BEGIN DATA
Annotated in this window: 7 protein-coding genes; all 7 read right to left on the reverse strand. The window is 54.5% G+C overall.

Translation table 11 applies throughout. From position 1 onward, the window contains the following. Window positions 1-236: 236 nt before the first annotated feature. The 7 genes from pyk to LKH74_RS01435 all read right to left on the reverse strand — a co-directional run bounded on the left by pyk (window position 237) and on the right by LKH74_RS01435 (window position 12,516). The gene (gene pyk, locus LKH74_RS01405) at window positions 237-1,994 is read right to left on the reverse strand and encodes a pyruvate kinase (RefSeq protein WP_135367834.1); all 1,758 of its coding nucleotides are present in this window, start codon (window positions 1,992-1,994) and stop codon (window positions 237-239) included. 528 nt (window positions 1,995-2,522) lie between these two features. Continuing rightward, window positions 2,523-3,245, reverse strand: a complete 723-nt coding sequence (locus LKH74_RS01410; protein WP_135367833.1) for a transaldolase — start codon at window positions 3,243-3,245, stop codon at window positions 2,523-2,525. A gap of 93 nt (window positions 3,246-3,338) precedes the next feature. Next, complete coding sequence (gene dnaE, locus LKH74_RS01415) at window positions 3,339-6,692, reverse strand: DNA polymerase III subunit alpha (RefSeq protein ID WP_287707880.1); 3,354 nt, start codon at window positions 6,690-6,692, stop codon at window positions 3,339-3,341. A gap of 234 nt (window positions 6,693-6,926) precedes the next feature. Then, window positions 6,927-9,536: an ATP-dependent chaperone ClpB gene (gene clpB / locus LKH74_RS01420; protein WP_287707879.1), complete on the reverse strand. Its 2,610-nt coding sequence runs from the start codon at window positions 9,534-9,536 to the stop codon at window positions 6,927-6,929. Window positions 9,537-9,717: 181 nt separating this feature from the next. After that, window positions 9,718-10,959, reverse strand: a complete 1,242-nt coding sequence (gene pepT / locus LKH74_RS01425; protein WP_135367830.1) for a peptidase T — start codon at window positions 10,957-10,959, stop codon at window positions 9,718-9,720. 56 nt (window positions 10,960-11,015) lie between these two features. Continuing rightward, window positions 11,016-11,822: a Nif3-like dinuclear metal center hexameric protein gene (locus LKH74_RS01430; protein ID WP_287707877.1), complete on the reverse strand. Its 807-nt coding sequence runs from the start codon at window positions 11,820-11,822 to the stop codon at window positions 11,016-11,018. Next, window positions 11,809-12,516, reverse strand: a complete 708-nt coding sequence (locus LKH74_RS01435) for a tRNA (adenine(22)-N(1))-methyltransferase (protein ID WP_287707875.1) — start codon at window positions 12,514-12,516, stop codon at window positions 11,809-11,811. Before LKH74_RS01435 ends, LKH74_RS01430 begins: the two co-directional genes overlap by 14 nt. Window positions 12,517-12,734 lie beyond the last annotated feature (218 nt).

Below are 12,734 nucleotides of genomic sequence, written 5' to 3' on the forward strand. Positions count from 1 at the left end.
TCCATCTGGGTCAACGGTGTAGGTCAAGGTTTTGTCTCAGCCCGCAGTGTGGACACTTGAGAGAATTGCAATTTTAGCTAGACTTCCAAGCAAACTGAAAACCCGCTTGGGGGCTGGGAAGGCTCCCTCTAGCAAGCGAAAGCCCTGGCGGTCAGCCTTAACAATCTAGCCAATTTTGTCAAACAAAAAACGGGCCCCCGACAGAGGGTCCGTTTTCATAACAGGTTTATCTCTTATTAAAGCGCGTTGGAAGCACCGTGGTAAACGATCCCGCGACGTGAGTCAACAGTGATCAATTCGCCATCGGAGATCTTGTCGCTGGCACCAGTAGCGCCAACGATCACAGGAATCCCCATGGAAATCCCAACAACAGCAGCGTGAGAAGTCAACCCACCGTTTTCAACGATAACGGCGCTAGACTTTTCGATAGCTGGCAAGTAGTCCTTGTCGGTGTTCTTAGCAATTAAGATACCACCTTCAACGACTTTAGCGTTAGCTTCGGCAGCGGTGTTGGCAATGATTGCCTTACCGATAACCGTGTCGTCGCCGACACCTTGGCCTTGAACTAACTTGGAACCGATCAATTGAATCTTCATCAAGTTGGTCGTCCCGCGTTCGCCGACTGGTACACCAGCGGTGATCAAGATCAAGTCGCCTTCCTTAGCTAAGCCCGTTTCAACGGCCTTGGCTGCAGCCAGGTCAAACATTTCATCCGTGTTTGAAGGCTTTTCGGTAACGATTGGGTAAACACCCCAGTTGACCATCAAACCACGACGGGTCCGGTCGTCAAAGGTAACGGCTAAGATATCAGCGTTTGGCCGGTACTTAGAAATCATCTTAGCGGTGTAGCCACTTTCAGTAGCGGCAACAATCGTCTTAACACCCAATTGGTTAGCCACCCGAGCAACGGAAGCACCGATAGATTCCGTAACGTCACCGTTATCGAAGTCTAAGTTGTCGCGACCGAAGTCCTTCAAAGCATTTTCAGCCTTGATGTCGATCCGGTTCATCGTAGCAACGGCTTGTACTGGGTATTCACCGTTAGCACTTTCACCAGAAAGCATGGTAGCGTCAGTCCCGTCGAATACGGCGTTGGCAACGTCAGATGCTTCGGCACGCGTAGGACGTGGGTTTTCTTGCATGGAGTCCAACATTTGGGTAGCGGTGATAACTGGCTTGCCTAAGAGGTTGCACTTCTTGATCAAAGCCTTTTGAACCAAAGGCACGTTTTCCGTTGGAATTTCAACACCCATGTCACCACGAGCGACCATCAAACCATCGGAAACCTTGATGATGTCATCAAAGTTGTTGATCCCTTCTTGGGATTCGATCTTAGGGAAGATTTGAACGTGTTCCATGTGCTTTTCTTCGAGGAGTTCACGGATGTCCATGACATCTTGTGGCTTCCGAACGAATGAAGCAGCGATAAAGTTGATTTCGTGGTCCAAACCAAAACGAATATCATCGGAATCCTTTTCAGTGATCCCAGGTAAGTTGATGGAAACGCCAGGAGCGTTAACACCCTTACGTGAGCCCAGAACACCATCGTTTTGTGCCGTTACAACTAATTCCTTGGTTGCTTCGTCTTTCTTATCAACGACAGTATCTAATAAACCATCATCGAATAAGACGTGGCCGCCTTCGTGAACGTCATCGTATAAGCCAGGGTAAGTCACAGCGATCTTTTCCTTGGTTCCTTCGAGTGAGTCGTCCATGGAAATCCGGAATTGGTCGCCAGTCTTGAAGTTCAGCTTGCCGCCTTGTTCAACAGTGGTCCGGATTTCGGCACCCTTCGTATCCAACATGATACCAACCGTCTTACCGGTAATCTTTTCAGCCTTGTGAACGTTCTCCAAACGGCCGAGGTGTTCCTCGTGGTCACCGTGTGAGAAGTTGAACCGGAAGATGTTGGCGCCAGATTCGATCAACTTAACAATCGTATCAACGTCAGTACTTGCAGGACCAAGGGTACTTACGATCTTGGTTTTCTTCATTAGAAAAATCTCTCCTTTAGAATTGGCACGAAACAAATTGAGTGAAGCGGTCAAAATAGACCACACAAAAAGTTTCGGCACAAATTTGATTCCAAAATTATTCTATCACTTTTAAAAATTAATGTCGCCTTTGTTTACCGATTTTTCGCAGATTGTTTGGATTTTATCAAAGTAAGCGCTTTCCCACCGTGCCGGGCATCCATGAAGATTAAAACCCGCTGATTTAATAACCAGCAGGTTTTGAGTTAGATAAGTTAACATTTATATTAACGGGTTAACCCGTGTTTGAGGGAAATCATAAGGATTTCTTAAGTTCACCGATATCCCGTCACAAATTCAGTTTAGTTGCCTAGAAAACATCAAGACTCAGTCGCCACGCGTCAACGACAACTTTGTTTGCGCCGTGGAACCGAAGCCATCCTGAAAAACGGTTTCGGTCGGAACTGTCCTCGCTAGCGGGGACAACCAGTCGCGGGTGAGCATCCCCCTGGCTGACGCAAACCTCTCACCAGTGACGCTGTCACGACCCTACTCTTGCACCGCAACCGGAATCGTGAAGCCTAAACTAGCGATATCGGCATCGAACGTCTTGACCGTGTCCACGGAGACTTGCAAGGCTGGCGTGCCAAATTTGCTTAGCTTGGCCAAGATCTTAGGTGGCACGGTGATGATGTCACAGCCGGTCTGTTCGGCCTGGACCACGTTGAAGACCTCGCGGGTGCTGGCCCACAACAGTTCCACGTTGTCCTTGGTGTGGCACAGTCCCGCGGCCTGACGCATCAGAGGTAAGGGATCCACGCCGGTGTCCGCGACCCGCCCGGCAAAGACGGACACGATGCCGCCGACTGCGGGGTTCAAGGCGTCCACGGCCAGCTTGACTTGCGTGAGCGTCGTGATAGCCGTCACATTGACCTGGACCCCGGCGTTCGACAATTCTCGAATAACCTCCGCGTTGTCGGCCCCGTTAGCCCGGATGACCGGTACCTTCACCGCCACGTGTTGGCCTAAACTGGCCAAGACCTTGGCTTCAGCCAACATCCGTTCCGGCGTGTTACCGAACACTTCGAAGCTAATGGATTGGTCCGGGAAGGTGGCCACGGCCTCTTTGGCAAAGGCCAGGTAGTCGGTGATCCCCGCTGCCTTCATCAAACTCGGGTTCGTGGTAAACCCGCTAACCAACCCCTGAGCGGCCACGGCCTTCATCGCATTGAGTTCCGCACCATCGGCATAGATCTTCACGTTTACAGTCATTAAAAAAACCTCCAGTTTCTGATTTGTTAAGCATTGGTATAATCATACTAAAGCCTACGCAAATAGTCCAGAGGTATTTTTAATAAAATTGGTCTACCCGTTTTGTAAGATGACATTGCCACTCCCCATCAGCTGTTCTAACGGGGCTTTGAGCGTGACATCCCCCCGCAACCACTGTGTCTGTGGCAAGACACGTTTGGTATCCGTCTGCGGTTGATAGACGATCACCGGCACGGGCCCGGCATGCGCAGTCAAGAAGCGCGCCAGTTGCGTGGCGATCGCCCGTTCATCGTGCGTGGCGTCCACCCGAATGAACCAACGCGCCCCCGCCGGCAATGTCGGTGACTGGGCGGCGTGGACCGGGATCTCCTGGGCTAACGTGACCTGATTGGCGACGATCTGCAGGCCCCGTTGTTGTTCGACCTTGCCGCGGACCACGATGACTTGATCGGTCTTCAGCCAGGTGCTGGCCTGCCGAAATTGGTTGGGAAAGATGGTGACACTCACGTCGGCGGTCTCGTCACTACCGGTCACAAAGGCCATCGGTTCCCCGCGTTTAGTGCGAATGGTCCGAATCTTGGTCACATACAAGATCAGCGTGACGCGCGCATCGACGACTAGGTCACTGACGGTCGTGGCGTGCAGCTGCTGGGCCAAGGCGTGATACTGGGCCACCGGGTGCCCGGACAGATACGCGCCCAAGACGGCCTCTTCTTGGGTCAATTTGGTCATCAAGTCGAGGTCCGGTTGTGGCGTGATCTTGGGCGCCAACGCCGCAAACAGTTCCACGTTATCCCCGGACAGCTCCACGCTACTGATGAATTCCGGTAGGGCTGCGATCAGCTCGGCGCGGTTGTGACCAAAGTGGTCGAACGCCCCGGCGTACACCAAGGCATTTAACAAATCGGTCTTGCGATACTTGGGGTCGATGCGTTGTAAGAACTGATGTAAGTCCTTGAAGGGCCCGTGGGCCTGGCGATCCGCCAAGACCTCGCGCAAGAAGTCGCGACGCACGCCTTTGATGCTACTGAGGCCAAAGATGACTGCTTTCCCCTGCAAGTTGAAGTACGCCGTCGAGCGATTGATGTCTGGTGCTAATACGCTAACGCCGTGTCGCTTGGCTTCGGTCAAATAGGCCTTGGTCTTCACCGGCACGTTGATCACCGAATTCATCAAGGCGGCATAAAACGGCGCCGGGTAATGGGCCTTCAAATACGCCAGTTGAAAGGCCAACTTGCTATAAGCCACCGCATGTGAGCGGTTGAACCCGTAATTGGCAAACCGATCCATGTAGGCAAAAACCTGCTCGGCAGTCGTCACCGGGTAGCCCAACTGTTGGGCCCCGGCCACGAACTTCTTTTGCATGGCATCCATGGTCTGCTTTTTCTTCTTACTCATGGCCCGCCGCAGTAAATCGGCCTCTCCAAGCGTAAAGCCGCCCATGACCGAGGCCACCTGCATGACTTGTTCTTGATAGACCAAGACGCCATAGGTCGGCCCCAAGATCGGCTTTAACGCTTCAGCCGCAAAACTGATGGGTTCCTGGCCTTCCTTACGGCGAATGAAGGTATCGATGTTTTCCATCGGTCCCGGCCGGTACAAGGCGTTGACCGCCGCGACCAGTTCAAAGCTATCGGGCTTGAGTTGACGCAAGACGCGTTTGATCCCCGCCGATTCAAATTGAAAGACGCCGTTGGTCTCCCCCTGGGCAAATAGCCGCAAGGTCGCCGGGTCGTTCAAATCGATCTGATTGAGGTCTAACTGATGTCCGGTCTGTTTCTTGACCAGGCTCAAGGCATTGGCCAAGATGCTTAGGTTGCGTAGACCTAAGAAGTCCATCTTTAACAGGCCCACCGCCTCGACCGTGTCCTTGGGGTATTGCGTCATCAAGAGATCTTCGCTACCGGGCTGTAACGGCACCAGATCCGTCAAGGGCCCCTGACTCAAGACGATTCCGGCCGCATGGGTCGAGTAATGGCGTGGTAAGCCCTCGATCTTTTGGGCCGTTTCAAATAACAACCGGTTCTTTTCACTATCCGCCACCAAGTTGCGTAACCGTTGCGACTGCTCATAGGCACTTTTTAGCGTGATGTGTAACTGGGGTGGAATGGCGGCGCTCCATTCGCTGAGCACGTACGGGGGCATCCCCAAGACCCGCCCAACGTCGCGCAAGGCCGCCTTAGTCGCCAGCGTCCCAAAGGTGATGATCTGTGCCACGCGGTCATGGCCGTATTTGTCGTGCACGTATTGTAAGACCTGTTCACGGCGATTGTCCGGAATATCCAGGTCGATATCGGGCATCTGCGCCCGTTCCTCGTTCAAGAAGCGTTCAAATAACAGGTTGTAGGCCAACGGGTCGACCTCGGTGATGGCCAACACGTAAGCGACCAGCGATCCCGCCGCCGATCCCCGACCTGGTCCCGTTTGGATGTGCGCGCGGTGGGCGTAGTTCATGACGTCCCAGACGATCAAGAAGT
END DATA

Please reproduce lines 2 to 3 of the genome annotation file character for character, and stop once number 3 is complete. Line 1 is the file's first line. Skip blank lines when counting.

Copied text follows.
Translation table 11 applies throughout. From position 1 onward, the window contains the following. Window positions 1-236: 236 nt before the first annotated feature. The 7 genes from pyk to LKH74_RS01435 all read right to left on the reverse strand — a co-directional run bounded on the left by pyk (window position 237) and on the right by LKH74_RS01435 (window position 12,516). The gene (gene pyk, locus LKH74_RS01405) at window positions 237-1,994 is read right to left on the reverse strand and encodes a pyruvate kinase (RefSeq protein WP_135367834.1); all 1,758 of its coding nucleotides are present in this window, start codon (window positions 1,992-1,994) and stop codon (window positions 237-239) included. 528 nt (window positions 1,995-2,522) lie between these two features. Continuing rightward, window positions 2,523-3,245, reverse strand: a complete 723-nt coding sequence (locus LKH74_RS01410; protein WP_135367833.1) for a transaldolase — start codon at window positions 3,243-3,245, stop codon at window positions 2,523-2,525. A gap of 93 nt (window positions 3,246-3,338) precedes the next feature. Next, complete coding sequence (gene dnaE, locus LKH74_RS01415) at window positions 3,339-6,692, reverse strand: DNA polymerase III subunit alpha (RefSeq protein ID WP_287707880.1); 3,354 nt, start codon at window positions 6,690-6,692, stop codon at window positions 3,339-3,341. A gap of 234 nt (window positions 6,693-6,926) precedes the next feature. Then, window positions 6,927-9,536: an ATP-dependent chaperone ClpB gene (gene clpB / locus LKH74_RS01420; protein WP_287707879.1), complete on the reverse strand. Its 2,610-nt coding sequence runs from the start codon at window positions 9,534-9,536 to the stop codon at window positions 6,927-6,929. Window positions 9,537-9,717: 181 nt separating this feature from the next. After that, window positions 9,718-10,959, reverse strand: a complete 1,242-nt coding sequence (gene pepT / locus LKH74_RS01425; protein WP_135367830.1) for a peptidase T — start codon at window positions 10,957-10,959, stop codon at window positions 9,718-9,720. 56 nt (window positions 10,960-11,015) lie between these two features. Continuing rightward, window positions 11,016-11,822: a Nif3-like dinuclear metal center hexameric protein gene (locus LKH74_RS01430; protein ID WP_287707877.1), complete on the reverse strand. Its 807-nt coding sequence runs from the start codon at window positions 11,820-11,822 to the stop codon at window positions 11,016-11,018. Next, window positions 11,809-12,516, reverse strand: a complete 708-nt coding sequence (locus LKH74_RS01435) for a tRNA (adenine(22)-N(1))-methyltransferase (protein ID WP_287707875.1) — start codon at window positions 12,514-12,516, stop codon at window positions 11,809-11,811. Before LKH74_RS01435 ends, LKH74_RS01430 begins: the two co-directional genes overlap by 14 nt. Window positions 12,517-12,734 lie beyond the last annotated feature (218 nt).

Below are 12,734 nucleotides of genomic sequence, written 5' to 3' on the forward strand. Positions count from 1 at the left end.